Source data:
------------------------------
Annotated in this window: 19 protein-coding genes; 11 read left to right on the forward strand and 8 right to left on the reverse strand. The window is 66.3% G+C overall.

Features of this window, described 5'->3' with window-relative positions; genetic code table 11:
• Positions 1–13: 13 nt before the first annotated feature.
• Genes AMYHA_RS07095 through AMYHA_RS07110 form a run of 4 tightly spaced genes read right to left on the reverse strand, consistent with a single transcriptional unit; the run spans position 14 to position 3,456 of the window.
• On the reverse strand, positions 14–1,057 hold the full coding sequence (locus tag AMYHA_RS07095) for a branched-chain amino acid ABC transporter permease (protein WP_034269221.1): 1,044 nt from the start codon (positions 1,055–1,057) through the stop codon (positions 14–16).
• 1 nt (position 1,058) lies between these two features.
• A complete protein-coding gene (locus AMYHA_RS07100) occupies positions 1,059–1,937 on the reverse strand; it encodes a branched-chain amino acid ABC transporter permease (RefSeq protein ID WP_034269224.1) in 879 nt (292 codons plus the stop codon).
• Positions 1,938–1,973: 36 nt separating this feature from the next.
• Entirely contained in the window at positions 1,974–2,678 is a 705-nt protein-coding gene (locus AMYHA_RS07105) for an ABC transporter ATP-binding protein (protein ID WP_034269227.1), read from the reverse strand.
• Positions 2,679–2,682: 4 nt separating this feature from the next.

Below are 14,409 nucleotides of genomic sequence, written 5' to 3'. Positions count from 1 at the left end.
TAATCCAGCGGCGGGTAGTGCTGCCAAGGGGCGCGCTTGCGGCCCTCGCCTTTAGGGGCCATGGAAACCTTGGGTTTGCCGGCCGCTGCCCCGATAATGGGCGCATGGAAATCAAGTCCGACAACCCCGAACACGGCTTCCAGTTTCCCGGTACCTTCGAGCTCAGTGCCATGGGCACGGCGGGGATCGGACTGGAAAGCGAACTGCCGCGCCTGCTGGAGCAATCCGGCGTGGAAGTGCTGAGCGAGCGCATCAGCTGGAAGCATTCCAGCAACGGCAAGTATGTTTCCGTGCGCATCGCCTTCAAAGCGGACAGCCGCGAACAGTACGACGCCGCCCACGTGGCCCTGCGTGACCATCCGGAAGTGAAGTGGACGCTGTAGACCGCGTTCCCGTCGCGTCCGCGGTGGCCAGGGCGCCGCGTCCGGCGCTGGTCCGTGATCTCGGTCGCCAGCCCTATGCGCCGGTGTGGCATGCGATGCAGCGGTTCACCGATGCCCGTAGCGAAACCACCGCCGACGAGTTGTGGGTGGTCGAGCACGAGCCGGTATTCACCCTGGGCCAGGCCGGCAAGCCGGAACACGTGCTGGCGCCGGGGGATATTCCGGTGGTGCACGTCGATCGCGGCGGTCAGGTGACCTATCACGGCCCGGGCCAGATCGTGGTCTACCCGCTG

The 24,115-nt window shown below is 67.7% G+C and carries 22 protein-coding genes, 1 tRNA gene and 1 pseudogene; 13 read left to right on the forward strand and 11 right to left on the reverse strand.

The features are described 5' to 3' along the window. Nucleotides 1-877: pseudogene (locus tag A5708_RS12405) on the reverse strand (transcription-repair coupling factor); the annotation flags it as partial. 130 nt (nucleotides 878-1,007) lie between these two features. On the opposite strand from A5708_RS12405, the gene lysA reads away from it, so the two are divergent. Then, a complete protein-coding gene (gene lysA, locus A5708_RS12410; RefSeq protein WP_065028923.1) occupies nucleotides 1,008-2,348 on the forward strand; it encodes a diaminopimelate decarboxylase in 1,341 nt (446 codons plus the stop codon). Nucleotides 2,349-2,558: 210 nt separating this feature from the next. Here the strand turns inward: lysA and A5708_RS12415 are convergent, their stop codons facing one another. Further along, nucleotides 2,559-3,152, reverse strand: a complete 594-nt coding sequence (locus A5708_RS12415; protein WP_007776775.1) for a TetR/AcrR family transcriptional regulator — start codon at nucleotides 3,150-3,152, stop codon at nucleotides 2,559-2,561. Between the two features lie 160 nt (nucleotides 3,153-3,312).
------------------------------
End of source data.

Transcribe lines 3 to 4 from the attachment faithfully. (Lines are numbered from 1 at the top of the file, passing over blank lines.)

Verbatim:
• Positions 1–13: 13 nt before the first annotated feature.
• Genes AMYHA_RS07095 through AMYHA_RS07110 form a run of 4 tightly spaced genes read right to left on the reverse strand, consistent with a single transcriptional unit; the run spans position 14 to position 3,456 of the window.